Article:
Down with sines!

Suppose you have a reasonable continuous function {f} on some interval, say {f(x)=e^x} on {[-1,1]}, and you want to approximate it by a trigonometric polynomial. A straightforward approach is to write

\displaystyle    f(x) \approx \frac12 A_0+\sum_{n=1}^N (A_n\cos n \pi x +B_n \sin n \pi x)

where {A_n} and {B_n} are the Fourier coefficients:

\displaystyle    A_n= \int_{-1}^1 e^x \cos \pi n x \,dx = (-1)^n \frac{e-e^{-1}}{1+ \pi^2 n^2 }

\displaystyle    B_n= \int_{-1}^1 e^x \sin \pi n x \,dx = (-1)^{n-1} \frac{\pi n (e-e^{-1})}{1+ \pi^2 n^2 }

(Integration can be done with the standard Calculus torture device). With {N=4}, we get

\displaystyle    e^{x} \approx 1.175 -0.216\cos\pi x +0.679 \sin \pi x +0.058\cos 2\pi x -0.365 \sin 2\pi x -0.026\cos 3\pi x +0.247 \sin 3\pi x +0.015\cos 4\pi x   -0.186 \sin 4\pi x

which, frankly, is not a very good deal for the price.

Would not buy again
Would not buy again

Still using the standard Fourier expansion formulas, one can improve approximation by shifting the function to {[0,2]} and expanding it into the cosine Fourier series.

\displaystyle    f(x-1) \approx \frac12 A_0+\sum_{n=1}^N A_n\cos \frac{n \pi x}{2}

where

\displaystyle    A_n= \int_{0}^2 e^{x-1} \cos \frac{\pi n x}{2} \,dx = \begin{cases} \dfrac{e-e^{-1}}{1+ \pi^2 k^2 }  \quad & n=2k \\ {} \\   (-1)^k \dfrac{4(e+e^{-1})}{4+ \pi^2 (2k-1)^2 } \quad & n = 2k-1 \end{cases}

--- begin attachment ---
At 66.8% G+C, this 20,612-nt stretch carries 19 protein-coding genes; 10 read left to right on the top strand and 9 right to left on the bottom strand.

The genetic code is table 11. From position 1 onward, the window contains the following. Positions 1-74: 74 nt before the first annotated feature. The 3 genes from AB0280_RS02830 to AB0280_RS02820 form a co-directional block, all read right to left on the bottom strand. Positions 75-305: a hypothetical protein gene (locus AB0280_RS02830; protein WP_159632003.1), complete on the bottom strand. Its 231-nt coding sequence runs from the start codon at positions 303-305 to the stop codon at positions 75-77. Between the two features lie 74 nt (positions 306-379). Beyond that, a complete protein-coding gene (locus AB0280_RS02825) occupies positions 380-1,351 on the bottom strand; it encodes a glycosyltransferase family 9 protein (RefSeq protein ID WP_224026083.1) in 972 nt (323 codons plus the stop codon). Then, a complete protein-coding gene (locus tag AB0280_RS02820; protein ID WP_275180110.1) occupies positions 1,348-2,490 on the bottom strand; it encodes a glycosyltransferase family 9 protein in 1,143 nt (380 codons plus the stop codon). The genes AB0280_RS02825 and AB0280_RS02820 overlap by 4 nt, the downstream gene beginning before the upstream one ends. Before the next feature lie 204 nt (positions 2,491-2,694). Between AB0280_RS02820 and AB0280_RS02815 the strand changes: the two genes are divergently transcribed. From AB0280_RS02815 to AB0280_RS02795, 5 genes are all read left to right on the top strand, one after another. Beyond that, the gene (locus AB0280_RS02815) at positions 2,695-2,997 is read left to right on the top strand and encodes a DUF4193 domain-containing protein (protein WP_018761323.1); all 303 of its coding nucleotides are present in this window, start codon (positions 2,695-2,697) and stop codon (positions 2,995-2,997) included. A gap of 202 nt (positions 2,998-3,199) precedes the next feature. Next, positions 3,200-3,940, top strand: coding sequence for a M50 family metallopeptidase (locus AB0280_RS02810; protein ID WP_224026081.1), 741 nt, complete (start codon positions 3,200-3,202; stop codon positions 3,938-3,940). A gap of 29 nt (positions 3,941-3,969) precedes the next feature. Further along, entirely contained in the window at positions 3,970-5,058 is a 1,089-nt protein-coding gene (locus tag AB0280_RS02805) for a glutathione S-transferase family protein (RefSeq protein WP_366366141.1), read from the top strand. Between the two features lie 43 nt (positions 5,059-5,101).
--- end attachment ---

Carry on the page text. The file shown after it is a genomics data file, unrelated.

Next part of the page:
Then replace {x} with {x+1} to shift the interval back. With {N=4}, the partial sum is

\displaystyle    e^x \approx 1.175 -0.890\cos \frac{\pi(x+1)}{2} +0.216\cos \pi(x+1)-0.133\cos \frac{3\pi(x+1)}{2} +0.058\cos 2\pi (x+1)

which gives a much better approximation with fewer coefficients to calculate.

When the sines don't get in the way.
When the sines don’t get in the way

To see what is going on, one has to look beyond the interval on which {f} is defined. The first series actually approximates the periodic extension of {f}, which is discontinuous because the endpoint values are not equal:

Periodic extension of a continuous function may be discontinuous
Periodic extension of a continuous function may be discontinuous

Cosines, being even, approximate the symmetric periodic extension of {f}, which is continuous whenever {f} is.

Symmetric periodic extension preserves continuity
Symmetric periodic extension preserves continuity

Discontinuities hurt the quality of Fourier approximation more than the lack of smoothness does.

Just for laughs I included the pure sine approximation, also with {N=4}.

Down with sines
Down with sines

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